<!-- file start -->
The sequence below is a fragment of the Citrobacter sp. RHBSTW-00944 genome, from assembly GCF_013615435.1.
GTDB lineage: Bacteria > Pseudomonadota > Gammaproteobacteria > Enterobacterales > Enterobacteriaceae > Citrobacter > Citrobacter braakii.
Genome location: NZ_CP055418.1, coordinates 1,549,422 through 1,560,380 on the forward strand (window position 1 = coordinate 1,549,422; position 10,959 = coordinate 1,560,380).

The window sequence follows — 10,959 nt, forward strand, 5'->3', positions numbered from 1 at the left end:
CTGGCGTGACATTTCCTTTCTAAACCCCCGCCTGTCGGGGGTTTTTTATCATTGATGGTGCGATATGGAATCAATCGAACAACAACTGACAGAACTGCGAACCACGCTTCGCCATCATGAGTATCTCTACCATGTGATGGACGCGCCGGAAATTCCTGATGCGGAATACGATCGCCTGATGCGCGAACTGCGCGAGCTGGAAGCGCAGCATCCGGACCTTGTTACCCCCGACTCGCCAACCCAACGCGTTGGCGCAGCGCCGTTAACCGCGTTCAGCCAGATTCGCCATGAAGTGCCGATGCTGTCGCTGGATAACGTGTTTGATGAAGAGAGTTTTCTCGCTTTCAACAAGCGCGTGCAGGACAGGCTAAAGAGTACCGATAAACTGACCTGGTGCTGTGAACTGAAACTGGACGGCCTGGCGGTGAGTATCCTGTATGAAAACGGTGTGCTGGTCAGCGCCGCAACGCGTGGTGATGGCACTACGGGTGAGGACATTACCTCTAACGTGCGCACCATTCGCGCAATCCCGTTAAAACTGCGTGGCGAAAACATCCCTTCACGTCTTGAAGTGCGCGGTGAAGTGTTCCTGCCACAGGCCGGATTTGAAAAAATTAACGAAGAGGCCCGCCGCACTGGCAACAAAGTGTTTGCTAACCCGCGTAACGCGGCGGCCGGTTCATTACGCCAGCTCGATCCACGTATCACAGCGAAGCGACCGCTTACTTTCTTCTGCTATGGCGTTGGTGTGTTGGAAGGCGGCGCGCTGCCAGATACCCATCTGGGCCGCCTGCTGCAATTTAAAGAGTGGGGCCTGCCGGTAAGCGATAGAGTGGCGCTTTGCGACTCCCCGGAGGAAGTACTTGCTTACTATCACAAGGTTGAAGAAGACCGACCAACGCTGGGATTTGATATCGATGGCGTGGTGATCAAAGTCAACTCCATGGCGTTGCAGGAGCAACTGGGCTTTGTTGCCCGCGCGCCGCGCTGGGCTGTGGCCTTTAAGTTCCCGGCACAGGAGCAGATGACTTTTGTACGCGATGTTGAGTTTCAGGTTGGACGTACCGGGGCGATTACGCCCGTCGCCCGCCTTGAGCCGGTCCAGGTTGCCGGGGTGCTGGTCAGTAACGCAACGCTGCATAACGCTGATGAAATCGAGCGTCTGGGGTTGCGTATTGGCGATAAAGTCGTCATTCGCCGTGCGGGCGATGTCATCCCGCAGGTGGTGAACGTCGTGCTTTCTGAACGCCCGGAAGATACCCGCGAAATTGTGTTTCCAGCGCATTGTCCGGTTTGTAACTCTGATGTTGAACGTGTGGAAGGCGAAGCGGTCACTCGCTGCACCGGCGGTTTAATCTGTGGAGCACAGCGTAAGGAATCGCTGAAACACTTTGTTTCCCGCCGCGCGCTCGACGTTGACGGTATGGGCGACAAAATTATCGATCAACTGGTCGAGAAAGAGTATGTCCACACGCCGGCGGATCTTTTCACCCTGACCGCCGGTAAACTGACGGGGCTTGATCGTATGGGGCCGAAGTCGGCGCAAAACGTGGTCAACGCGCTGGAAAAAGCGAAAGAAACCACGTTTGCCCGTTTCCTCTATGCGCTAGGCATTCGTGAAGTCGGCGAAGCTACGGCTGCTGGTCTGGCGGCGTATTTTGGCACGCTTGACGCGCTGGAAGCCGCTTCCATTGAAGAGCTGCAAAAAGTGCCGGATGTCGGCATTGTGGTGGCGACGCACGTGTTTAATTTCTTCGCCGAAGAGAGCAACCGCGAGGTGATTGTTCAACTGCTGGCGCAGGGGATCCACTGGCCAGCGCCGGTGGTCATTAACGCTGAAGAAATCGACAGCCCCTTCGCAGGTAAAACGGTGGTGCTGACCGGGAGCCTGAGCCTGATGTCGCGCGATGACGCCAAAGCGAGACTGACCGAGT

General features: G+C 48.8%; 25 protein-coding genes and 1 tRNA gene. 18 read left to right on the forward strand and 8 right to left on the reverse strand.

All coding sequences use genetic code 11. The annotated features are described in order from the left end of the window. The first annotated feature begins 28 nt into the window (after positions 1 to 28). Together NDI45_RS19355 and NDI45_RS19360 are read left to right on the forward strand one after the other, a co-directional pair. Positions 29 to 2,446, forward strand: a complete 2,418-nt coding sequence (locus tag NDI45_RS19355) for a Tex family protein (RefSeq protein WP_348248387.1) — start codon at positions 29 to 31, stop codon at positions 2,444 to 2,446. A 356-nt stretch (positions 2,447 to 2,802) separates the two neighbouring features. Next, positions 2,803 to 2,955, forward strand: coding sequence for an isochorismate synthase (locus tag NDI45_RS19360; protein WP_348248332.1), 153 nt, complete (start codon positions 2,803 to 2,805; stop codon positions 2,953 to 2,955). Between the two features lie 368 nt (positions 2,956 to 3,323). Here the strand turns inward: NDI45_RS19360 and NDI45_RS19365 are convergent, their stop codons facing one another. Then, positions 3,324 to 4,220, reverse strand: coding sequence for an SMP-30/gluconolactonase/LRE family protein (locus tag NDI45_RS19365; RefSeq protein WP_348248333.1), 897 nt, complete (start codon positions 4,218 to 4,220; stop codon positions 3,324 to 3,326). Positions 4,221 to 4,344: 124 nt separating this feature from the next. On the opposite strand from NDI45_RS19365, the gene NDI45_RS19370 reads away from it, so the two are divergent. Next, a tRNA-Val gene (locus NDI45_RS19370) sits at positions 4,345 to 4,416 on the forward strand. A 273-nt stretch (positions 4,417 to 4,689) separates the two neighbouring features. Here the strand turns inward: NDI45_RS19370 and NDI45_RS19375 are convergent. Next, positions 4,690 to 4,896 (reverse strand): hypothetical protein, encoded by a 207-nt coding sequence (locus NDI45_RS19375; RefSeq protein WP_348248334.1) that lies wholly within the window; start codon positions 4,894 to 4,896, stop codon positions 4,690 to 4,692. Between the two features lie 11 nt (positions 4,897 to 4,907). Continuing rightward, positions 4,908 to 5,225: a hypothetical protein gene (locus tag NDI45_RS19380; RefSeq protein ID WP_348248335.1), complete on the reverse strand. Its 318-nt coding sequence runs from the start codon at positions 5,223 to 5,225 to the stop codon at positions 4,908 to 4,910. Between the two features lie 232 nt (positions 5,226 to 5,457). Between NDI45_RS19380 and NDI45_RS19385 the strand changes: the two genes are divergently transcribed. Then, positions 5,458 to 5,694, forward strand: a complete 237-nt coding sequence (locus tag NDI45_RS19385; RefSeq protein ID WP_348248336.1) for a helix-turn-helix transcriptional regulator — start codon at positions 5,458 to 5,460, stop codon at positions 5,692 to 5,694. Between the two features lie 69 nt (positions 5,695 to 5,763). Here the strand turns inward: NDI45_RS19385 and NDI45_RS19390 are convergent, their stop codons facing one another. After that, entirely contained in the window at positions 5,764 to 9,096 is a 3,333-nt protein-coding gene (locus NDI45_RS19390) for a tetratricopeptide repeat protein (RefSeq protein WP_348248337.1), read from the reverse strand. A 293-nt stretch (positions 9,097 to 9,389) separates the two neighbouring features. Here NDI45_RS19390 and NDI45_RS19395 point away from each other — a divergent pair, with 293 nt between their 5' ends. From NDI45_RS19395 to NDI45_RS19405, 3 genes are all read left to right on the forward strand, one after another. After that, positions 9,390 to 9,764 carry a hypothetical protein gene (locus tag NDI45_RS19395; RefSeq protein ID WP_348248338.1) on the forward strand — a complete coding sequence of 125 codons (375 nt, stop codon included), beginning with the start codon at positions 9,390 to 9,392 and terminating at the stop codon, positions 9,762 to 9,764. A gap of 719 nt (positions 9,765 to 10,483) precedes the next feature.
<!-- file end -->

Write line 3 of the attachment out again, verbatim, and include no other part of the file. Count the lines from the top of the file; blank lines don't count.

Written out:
Genome location: NZ_CP055418.1, coordinates 1,549,422 through 1,560,380 on the forward strand (window position 1 = coordinate 1,549,422; position 10,959 = coordinate 1,560,380).